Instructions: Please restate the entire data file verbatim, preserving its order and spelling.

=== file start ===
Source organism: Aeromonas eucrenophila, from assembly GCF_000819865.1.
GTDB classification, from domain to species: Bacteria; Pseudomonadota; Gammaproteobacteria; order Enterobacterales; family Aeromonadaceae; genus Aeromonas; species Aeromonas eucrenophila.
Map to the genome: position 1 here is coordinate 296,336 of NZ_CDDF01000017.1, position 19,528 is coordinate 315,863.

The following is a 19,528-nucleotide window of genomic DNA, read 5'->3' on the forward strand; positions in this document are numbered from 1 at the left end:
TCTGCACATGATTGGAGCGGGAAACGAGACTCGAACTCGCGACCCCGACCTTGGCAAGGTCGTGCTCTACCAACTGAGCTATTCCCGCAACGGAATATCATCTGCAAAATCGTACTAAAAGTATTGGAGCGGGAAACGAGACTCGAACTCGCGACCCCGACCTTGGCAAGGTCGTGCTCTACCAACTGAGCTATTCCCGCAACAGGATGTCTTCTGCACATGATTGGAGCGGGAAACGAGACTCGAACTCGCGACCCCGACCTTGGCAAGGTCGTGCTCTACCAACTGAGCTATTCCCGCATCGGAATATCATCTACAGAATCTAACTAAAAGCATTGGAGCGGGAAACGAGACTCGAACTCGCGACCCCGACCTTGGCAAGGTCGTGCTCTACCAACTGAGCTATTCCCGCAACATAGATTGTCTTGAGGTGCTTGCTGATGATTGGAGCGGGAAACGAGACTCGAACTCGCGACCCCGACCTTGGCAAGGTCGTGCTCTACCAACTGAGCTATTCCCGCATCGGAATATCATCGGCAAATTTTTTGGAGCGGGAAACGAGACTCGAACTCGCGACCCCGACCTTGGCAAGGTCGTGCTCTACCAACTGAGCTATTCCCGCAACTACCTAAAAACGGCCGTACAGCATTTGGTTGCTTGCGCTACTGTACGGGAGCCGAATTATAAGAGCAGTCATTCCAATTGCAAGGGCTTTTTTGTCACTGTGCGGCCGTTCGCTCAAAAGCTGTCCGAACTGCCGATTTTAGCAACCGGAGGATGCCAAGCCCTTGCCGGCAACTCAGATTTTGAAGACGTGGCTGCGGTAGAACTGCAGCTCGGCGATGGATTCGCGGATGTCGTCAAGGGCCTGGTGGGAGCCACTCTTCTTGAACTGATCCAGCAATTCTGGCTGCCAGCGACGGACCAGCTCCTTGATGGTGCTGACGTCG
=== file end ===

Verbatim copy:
Source organism: Aeromonas eucrenophila, from assembly GCF_000819865.1.
GTDB classification, from domain to species: Bacteria; Pseudomonadota; Gammaproteobacteria; order Enterobacterales; family Aeromonadaceae; genus Aeromonas; species Aeromonas eucrenophila.
Map to the genome: position 1 here is coordinate 296,336 of NZ_CDDF01000017.1, position 19,528 is coordinate 315,863.

The following is a 19,528-nucleotide window of genomic DNA, read 5'->3' on the forward strand; positions in this document are numbered from 1 at the left end:
TCTGCACATGATTGGAGCGGGAAACGAGACTCGAACTCGCGACCCCGACCTTGGCAAGGTCGTGCTCTACCAACTGAGCTATTCCCGCAACGGAATATCATCTGCAAAATCGTACTAAAAGTATTGGAGCGGGAAACGAGACTCGAACTCGCGACCCCGACCTTGGCAAGGTCGTGCTCTACCAACTGAGCTATTCCCGCAACAGGATGTCTTCTGCACATGATTGGAGCGGGAAACGAGACTCGAACTCGCGACCCCGACCTTGGCAAGGTCGTGCTCTACCAACTGAGCTATTCCCGCATCGGAATATCATCTACAGAATCTAACTAAAAGCATTGGAGCGGGAAACGAGACTCGAACTCGCGACCCCGACCTTGGCAAGGTCGTGCTCTACCAACTGAGCTATTCCCGCAACATAGATTGTCTTGAGGTGCTTGCTGATGATTGGAGCGGGAAACGAGACTCGAACTCGCGACCCCGACCTTGGCAAGGTCGTGCTCTACCAACTGAGCTATTCCCGCATCGGAATATCATCGGCAAATTTTTTGGAGCGGGAAACGAGACTCGAACTCGCGACCCCGACCTTGGCAAGGTCGTGCTCTACCAACTGAGCTATTCCCGCAACTACCTAAAAACGGCCGTACAGCATTTGGTTGCTTGCGCTACTGTACGGGAGCCGAATTATAAGAGCAGTCATTCCAATTGCAAGGGCTTTTTTGTCACTGTGCGGCCGTTCGCTCAAAAGCTGTCCGAACTGCCGATTTTAGCAACCGGAGGATGCCAAGCCCTTGCCGGCAACTCAGATTTTGAAGACGTGGCTGCGGTAGAACTGCAGCTCGGCGATGGATTCGCGGATGTCGTCAAGGGCCTGGTGGGAGCCACTCTTCTTGAACTGATCCAGCAATTCTGGCTGCCAGCGACGGACCAGCTCCTTGATGGTGCTGACGTCG